Commissioner Roger Goodell delegated the initial decision regarding Patriots quarterback Tom Brady’s suspension to someone else. Goodell apparently won’t do that a second time.
Per multiple reports (i.e., the league is affirmatively getting out the word), Goodell personally will handle the appeal of Brady’s four-game suspension.
The decision comes only two weeks after the Missouri Supreme Court found that Goodell can’t be truly independent in disputes involving the teams that employ him. In this case, however, Goodell has on one hand a desire to placate Patriots owner Robert Kraft and on the other hand a desire to further bolster the notion that Goodell will never again go too easy on someone accused of wrongdoing. Maybe those two competing desires will result in Goodell striking a fair balance.
Or maybe they’ll ensure that, no matter the outcome, Goodell will be relentlessly criticized.
Regardless, Goodell now will be asked to validate the work of the independent investigator he hired to investigate the case and the efforts of the senior executive to whom Goodell gave the authority to make the initial decision. If Goodell scuttles or adjusts in any way the decisions of Ted Wells and Troy Vincent, Goodell will look foolish for entrusting the situation to them in the first place.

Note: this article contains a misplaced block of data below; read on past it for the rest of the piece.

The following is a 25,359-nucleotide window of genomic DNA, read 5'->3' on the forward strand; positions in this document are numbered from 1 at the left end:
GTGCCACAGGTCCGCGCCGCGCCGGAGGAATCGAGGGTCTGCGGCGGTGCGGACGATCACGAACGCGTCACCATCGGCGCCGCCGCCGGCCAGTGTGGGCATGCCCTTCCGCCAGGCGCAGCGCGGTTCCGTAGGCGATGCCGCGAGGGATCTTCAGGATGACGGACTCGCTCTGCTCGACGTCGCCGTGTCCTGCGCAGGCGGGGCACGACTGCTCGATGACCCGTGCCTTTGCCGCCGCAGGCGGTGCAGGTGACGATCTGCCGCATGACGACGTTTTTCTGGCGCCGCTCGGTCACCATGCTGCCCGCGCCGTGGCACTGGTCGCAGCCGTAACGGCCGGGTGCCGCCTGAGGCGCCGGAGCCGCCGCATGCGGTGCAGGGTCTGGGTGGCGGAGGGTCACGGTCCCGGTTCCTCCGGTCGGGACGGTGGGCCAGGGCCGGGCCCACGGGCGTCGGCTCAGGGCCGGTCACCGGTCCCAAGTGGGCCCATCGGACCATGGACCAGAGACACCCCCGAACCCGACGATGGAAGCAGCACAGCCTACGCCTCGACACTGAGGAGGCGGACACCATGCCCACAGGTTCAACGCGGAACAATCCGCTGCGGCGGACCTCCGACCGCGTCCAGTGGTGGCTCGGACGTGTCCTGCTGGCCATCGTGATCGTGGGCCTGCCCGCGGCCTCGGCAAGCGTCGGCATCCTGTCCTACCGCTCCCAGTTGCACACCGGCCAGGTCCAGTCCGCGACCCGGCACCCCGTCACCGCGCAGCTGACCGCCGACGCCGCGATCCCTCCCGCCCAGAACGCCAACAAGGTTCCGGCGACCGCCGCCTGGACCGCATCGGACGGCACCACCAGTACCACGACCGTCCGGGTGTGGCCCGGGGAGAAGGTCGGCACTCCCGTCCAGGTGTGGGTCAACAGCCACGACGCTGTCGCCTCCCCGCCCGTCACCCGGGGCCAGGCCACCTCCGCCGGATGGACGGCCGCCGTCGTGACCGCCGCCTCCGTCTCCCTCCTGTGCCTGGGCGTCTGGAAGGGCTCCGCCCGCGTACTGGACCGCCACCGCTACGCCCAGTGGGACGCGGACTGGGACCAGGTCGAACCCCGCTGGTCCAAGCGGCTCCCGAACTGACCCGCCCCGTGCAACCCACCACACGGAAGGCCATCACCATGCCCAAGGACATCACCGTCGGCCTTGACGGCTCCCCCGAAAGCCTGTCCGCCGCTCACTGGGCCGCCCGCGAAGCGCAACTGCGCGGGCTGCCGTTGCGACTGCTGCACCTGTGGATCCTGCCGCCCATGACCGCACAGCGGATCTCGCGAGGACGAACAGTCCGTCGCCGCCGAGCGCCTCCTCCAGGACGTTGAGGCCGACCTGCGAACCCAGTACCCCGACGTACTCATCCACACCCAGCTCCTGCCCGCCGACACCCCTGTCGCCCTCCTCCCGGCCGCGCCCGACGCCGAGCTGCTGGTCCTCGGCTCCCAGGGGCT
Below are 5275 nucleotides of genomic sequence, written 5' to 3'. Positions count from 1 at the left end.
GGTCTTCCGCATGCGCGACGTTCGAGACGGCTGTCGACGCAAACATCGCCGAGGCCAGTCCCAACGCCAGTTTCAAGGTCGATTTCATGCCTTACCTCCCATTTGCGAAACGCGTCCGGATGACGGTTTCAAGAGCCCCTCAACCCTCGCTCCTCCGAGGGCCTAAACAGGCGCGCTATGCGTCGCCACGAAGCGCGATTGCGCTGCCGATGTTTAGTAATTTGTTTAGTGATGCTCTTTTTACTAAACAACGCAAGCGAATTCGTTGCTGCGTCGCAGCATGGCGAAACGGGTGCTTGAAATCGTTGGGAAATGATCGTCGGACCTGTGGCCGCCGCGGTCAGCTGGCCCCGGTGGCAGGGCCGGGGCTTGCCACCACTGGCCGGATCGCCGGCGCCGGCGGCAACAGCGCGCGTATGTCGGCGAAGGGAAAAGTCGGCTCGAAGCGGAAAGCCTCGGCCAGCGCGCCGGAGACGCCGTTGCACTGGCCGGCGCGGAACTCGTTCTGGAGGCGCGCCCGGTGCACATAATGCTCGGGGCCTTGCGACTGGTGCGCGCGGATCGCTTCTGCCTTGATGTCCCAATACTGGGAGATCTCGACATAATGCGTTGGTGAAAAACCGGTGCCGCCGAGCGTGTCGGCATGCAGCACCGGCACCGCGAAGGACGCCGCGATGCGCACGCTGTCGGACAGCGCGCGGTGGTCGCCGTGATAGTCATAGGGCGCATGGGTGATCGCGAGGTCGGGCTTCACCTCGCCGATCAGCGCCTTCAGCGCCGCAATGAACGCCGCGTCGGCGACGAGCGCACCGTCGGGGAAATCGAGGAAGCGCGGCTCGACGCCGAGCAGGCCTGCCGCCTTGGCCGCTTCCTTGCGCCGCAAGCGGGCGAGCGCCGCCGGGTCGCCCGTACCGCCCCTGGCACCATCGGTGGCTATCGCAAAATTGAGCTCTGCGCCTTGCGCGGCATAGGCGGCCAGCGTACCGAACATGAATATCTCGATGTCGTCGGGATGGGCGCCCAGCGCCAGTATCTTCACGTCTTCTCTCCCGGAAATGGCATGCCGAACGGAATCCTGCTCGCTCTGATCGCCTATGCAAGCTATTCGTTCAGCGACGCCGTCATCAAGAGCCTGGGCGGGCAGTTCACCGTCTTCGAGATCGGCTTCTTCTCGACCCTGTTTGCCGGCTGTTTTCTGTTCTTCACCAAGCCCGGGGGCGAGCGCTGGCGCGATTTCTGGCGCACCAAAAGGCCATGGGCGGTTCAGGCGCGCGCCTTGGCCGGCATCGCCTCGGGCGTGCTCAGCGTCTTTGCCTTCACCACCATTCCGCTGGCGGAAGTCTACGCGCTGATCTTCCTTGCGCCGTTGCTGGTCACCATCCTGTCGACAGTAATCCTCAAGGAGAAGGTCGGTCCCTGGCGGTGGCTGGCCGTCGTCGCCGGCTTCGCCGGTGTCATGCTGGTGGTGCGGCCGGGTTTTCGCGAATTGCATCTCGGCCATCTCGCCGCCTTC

As the NFL Players Association has argued, if the evidence against Brady is so strong, Goodell should welcome the opportunity to have a truly independent arbitrator examine it. But that would set a dangerous precedent at a time when more and more people are realizing that the Commissioner never can be truly independent in cases of his nature.
Maybe the reaction to Goodell’s decision to retain authority over the Brady appeal will create the kind of reaction that eventually will lead to the type of distraction that will get the NFL to change its course, like the league has done in response to persistent public pressure regarding the blackout policy and the league office’s tax-exempt status.